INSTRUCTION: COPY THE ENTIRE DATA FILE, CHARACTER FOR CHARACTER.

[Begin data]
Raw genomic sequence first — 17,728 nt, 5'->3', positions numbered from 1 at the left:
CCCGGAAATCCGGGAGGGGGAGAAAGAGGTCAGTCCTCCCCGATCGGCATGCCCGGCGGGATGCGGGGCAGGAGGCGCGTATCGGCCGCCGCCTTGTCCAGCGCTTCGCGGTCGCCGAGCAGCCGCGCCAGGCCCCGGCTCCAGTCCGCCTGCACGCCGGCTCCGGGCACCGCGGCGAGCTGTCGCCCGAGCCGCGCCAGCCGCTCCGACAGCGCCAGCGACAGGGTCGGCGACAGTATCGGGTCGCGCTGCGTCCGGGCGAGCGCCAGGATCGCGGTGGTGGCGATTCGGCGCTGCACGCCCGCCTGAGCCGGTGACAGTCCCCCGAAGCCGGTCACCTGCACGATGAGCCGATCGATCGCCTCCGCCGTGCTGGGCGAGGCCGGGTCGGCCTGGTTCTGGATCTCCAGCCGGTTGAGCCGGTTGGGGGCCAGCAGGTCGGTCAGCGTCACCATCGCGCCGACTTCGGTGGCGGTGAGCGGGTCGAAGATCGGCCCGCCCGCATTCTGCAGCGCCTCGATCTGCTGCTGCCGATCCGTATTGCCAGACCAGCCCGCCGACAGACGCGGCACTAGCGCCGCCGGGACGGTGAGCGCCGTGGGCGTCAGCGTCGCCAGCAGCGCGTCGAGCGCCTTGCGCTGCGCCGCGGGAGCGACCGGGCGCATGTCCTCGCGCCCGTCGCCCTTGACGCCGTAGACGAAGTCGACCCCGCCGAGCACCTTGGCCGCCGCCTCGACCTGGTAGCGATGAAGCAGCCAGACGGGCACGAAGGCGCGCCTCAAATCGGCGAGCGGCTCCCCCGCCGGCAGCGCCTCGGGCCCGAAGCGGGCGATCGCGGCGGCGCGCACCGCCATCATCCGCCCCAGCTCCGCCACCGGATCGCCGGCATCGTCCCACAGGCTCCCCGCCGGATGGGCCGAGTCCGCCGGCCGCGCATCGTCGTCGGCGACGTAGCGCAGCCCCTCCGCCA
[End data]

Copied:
Raw genomic sequence first — 17,728 nt, 5'->3', positions numbered from 1 at the left:
CCCGGAAATCCGGGAGGGGGAGAAAGAGGTCAGTCCTCCCCGATCGGCATGCCCGGCGGGATGCGGGGCAGGAGGCGCGTATCGGCCGCCGCCTTGTCCAGCGCTTCGCGGTCGCCGAGCAGCCGCGCCAGGCCCCGGCTCCAGTCCGCCTGCACGCCGGCTCCGGGCACCGCGGCGAGCTGTCGCCCGAGCCGCGCCAGCCGCTCCGACAGCGCCAGCGACAGGGTCGGCGACAGTATCGGGTCGCGCTGCGTCCGGGCGAGCGCCAGGATCGCGGTGGTGGCGATTCGGCGCTGCACGCCCGCCTGAGCCGGTGACAGTCCCCCGAAGCCGGTCACCTGCACGATGAGCCGATCGATCGCCTCCGCCGTGCTGGGCGAGGCCGGGTCGGCCTGGTTCTGGATCTCCAGCCGGTTGAGCCGGTTGGGGGCCAGCAGGTCGGTCAGCGTCACCATCGCGCCGACTTCGGTGGCGGTGAGCGGGTCGAAGATCGGCCCGCCCGCATTCTGCAGCGCCTCGATCTGCTGCTGCCGATCCGTATTGCCAGACCAGCCCGCCGACAGACGCGGCACTAGCGCCGCCGGGACGGTGAGCGCCGTGGGCGTCAGCGTCGCCAGCAGCGCGTCGAGCGCCTTGCGCTGCGCCGCGGGAGCGACCGGGCGCATGTCCTCGCGCCCGTCGCCCTTGACGCCGTAGACGAAGTCGACCCCGCCGAGCACCTTGGCCGCCGCCTCGACCTGGTAGCGATGAAGCAGCCAGACGGGCACGAAGGCGCGCCTCAAATCGGCGAGCGGCTCCCCCGCCGGCAGCGCCTCGGGCCCGAAGCGGGCGATCGCGGCGGCGCGCACCGCCATCATCCGCCCCAGCTCCGCCACCGGATCGCCGGCATCGTCCCACAGGCTCCCCGCCGGATGGGCCGAGTCCGCCGGCCGCGCATCGTCGTCGGCGACGTAGCGCAGCCCCTCCGCCA